Disruptors often look for points of friction, where things aren’t operating smoothly. In the No Friction Game, you imagine a business like yours without any friction – perfect information, no search costs to find and purchase your product or service, full understanding of your offering, ideal availability, no mistakes, no quality issues and no delays.
Yeah, right – “No Friction” may seem like fiction. But the key is to observe where your business departs from this ideal scenario and then determine which sources of friction are the largest – and most susceptible to reduction or elimination. Mr. Reeves points to how Amazon and other companies have gone from delivery within a few days, to a day, to now often just a few hours. “Customers weren’t asking for such speedy delivery, but they did it anyway by taking out friction,” he says. This helps with establishing the “new normal” stage of your imagination machine, reshaping reality.
But a new mental model is just an indulgence unless you act. That’s why an important phase of the process outlined in The Imagination Machine involves the collision between imagination and action. News Headlines is another game to help. Choose a new, creative mental model you have been thinking about. For one week, go to The Globe’s home page and for every news story you find there, ask yourself: What is one way I can connect this story to my idea? Be playful. Next, consider whether any of those links raised any interesting or surprising thoughts about the concept. Then, refine your mental model and make it more workable.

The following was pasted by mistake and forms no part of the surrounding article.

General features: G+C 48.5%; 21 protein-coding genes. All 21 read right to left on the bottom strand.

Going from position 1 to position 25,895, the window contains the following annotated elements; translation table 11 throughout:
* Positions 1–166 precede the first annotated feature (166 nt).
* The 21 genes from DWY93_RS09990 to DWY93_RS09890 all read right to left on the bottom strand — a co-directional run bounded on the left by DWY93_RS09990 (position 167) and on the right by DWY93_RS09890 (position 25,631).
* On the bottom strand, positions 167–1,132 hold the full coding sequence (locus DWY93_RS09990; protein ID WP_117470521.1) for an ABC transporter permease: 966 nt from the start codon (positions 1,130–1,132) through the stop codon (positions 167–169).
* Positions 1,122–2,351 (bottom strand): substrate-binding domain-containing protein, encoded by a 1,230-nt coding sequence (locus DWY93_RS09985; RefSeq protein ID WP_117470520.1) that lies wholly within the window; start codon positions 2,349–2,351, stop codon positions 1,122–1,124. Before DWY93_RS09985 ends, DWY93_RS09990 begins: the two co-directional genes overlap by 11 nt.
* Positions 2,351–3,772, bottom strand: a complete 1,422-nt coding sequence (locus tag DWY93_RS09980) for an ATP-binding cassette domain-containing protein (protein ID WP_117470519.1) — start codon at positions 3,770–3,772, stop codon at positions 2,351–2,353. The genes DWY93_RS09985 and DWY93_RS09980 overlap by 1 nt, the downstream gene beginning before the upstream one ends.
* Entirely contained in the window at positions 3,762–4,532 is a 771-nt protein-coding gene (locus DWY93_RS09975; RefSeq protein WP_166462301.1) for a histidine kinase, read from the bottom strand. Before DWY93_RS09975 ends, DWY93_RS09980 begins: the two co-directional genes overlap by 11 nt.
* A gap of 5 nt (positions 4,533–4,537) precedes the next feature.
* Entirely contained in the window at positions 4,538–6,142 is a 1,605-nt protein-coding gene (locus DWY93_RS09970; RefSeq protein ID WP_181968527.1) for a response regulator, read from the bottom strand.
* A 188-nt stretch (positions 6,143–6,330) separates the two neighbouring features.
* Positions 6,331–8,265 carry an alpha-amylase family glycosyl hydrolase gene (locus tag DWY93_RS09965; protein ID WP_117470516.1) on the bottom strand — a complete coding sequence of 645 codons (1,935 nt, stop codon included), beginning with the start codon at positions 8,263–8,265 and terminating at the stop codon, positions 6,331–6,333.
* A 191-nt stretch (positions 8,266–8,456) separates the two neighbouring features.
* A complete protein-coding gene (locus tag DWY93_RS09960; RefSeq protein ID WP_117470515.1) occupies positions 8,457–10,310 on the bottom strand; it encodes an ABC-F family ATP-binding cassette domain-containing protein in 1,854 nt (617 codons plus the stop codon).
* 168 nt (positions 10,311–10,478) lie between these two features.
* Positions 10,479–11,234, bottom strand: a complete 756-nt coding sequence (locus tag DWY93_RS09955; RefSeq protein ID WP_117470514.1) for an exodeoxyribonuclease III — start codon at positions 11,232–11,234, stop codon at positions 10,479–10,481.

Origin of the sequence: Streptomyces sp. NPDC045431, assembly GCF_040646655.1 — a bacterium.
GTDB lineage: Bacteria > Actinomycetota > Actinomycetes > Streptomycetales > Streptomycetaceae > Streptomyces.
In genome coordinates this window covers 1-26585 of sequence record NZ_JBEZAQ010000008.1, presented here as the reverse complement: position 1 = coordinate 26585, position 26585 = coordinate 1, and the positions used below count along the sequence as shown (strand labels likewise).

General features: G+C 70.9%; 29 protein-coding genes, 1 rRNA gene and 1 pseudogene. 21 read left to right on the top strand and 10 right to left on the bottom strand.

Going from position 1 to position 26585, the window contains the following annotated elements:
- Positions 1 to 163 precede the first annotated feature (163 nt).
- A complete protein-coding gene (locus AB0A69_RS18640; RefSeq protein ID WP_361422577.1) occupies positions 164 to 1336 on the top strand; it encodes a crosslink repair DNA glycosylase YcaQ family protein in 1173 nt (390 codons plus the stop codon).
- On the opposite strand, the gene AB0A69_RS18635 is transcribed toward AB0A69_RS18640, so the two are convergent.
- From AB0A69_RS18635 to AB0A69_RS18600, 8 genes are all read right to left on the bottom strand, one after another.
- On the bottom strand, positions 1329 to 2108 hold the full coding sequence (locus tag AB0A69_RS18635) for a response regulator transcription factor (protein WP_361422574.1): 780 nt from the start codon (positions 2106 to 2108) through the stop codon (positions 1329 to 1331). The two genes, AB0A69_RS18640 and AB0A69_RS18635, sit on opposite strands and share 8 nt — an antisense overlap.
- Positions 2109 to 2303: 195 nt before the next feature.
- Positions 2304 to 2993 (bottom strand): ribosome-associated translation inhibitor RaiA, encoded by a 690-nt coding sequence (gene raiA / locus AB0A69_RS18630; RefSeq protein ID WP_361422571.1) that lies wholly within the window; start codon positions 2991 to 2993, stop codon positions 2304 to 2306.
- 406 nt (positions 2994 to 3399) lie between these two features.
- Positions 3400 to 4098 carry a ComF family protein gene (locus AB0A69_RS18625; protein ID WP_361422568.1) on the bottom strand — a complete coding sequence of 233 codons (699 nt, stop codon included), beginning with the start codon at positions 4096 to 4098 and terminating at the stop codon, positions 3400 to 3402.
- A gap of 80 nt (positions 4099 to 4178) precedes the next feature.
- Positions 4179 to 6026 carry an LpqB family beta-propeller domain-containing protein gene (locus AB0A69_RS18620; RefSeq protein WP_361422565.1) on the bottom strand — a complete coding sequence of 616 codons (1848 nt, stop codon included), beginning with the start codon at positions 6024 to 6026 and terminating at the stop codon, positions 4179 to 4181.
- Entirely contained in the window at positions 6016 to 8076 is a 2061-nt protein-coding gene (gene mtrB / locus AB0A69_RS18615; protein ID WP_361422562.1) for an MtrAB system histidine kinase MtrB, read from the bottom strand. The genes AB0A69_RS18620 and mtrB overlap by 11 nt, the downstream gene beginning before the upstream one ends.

Also at this stage, you can play the Money Game. Pick an idea and think of one way that you could act on it given $100,000 and three months; another way you could proceed with $10,000 and one month; a third way involving $100 and one week; and lastly, one cheap and easy way you could swing it today, using the resources at hand. Have others go through the same process and swap ideas.
Games can be fun. They can free up our minds. And out of that combination can come the imaginative insights that otherwise might not arise if you stick with a purely analytical approach.
- It used to be common to begin strategic retreats with a SWOT analysis – strengths, weaknesses, opportunities and threats. Kitchener, Ont.-based consultant Jim Clemmer recommends beginning with an assessment of your most significant successes and milestones of progress to delineate organizational strengths. That leads to a discussion of the top three strengths you can leverage for further success and the top three shifts you must make to attain your vision.
- A gentle way to challenge a subordinate, suggests executive coach Dan Rockwell, is by asking, “How might you reach a little higher?” Another possible question: “What would make your goal a little more challenging?”
- People wouldn’t quit your firm if they were able to do the best work of their lives, says recruitment specialist John Sullivan.